The nation’s GPs say the health sector is in crisis, urgently needs properly funded reform and that some aspects of Medicare should be revamped.
At the same time, surgeons say privately insured patients are being discriminated against with public patients getting priority in the private system because of government pressure.
The Royal Australian College of General Practitioners (RACGP) says doctors are buckling under the pressure of COVID demands and believe that will only escalate as restrictions ease and COVID infections spike.
The RACGP’s General Practice: Health of the Nation report – an annual health check-up on general practice – paints a sombre picture.
RACGP president Dr Karen Price says general practice must be resourced properly to manage the long-term fallout from the pandemic and to take pressure off emergency departments and hospitals.
“For the next two years, GPs will manage fully vaccinated people with mild cases of COVID-19, the rollout of booster shots and the huge backlog of care from lockdown, which will mean a need for more hours, funding and staff,” she says.
In the week ending 2 October, one in 10 new COVID cases in NSW had been double- vaccinated – an indication of the added pressure set to be placed on GPs.
The college says changes must be made to Medicare items, particularly in relation to mental health conditions.
“We know that more and more patients are presenting with mental health concerns,” Dr Price said. “Our survey found that for the fifth consecutive year, psychological conditions were the most reported reasons for patient presentations.”
She says that to help those patients, new Medicare items for longer mental health consultations were desperately needed so GPs could “really get to the bottom of what is going on”.
The college is also critical of other aspects of Medicare.
Dr Price says that GPs are the only medical practitioners who specialise in managing patients with multiple health conditions, “yet Medicare discourages GPs from treating more than one condition in the same consultation”.
This must change, she says. “Now more than ever, it is essential that we remove this barrier and incentivise longer consultations to support comprehensive care by GPs.”
The report found that the proportion of GPs who bulk-bill rose to 89 per cent in 2020-21, up from 86.2 per cent in 2018-2019, and that the average out-of-pocket cost for a consultation was $41.12, an increase from $27.65 in 2012.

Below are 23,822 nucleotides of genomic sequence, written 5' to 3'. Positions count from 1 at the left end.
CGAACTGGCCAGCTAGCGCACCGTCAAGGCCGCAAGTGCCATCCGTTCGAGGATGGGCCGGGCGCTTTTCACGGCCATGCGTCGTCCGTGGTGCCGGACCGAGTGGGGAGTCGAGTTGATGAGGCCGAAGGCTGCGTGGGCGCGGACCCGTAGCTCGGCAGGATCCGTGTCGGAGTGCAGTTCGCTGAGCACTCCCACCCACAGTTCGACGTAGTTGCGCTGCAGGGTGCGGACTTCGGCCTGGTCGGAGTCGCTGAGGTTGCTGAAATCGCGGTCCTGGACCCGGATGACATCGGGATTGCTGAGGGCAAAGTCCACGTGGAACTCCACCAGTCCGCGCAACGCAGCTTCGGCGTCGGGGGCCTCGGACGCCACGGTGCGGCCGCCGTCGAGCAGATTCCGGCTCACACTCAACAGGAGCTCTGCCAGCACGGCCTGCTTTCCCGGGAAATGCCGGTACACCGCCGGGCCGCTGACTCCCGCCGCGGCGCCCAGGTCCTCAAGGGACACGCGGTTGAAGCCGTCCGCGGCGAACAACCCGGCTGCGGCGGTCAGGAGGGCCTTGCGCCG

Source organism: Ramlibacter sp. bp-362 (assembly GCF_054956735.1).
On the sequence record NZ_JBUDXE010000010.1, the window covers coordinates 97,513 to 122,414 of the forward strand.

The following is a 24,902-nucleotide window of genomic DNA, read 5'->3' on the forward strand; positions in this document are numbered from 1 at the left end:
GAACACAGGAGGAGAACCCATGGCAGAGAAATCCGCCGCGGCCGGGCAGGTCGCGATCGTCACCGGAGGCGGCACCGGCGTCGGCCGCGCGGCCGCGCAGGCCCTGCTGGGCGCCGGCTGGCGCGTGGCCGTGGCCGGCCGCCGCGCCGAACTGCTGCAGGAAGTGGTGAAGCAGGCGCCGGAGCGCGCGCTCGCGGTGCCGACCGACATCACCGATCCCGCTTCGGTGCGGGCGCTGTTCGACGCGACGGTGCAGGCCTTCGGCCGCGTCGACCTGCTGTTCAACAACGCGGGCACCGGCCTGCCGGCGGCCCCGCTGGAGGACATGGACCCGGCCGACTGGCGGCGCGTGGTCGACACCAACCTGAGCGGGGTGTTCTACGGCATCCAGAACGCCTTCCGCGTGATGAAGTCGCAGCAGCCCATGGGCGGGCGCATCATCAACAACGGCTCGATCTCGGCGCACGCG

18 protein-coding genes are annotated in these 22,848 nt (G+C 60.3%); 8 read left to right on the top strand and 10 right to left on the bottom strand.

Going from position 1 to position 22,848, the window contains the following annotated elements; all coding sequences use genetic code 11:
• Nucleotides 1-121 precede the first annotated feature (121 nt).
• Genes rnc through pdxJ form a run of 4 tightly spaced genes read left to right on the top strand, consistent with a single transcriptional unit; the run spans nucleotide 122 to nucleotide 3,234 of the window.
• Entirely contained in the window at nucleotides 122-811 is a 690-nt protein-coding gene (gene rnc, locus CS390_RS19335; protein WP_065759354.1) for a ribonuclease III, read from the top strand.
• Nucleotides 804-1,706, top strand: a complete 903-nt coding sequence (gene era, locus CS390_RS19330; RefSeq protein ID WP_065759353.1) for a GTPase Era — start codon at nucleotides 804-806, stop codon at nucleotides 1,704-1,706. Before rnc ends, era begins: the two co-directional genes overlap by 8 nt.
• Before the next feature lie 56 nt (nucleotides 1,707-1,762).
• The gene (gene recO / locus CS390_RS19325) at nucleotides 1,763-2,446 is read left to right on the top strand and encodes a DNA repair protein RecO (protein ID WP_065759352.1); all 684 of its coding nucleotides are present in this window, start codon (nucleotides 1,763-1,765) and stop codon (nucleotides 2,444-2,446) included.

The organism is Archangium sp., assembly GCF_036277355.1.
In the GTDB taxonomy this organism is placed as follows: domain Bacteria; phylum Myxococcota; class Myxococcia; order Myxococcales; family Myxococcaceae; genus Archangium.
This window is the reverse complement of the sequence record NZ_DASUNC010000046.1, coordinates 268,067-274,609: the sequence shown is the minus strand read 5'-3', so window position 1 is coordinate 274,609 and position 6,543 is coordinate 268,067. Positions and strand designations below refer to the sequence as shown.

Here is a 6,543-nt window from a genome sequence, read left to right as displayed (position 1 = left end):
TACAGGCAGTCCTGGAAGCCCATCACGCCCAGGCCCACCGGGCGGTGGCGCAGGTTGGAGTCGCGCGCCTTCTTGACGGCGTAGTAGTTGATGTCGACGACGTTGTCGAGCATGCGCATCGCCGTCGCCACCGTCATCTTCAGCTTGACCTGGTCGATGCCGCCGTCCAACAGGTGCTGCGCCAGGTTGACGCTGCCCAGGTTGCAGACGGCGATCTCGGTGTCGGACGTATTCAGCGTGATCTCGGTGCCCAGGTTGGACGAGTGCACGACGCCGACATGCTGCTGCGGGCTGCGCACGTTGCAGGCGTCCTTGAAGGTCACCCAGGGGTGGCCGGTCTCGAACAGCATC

The long-term effects of the pandemic on elective surgery waitlists are only now starting to be felt.
Lloyd Adams, executive manager of Health Care Australia, said that some surgery waitlists, including hip and knee replacement surgery, were already two to three years in some areas.
“The latest COVID-19 outbreak has further impacted these waitlists, with thousands of surgeries delayed and patients having to continue living with immobility and debilitating pain, not knowing when they will be able to have the surgery done,” he said.
And, bizarrely, public patients in Victoria are being prioritised ahead of private patients.
A group of Melbourne surgeons says privately insured patients are being pushed to the back of the queue under a state government deal to prioritise public patients for elective surgery in the private system, The Age reports.
Vascular surgeon Susan Morris says her private patients are having their surgery cancelled “indefinitely” even though some are in severe pain.
She estimates she is cancelling non-urgent elective surgery for 75 per cent of her private patients and that her surgical lists are instead full of public patients, who have been on a waiting list for three years.
“It is not as if surgeons are not wanting to help the public sector, but it shouldn’t be a complete punishment if you’re a privately insured patient,” she says.
“What the government has done is move the problem from the public sector to the private sector. Some of these privately insured patients are more severe cases but they are getting pushed to the back of the line. It is not morally right.”
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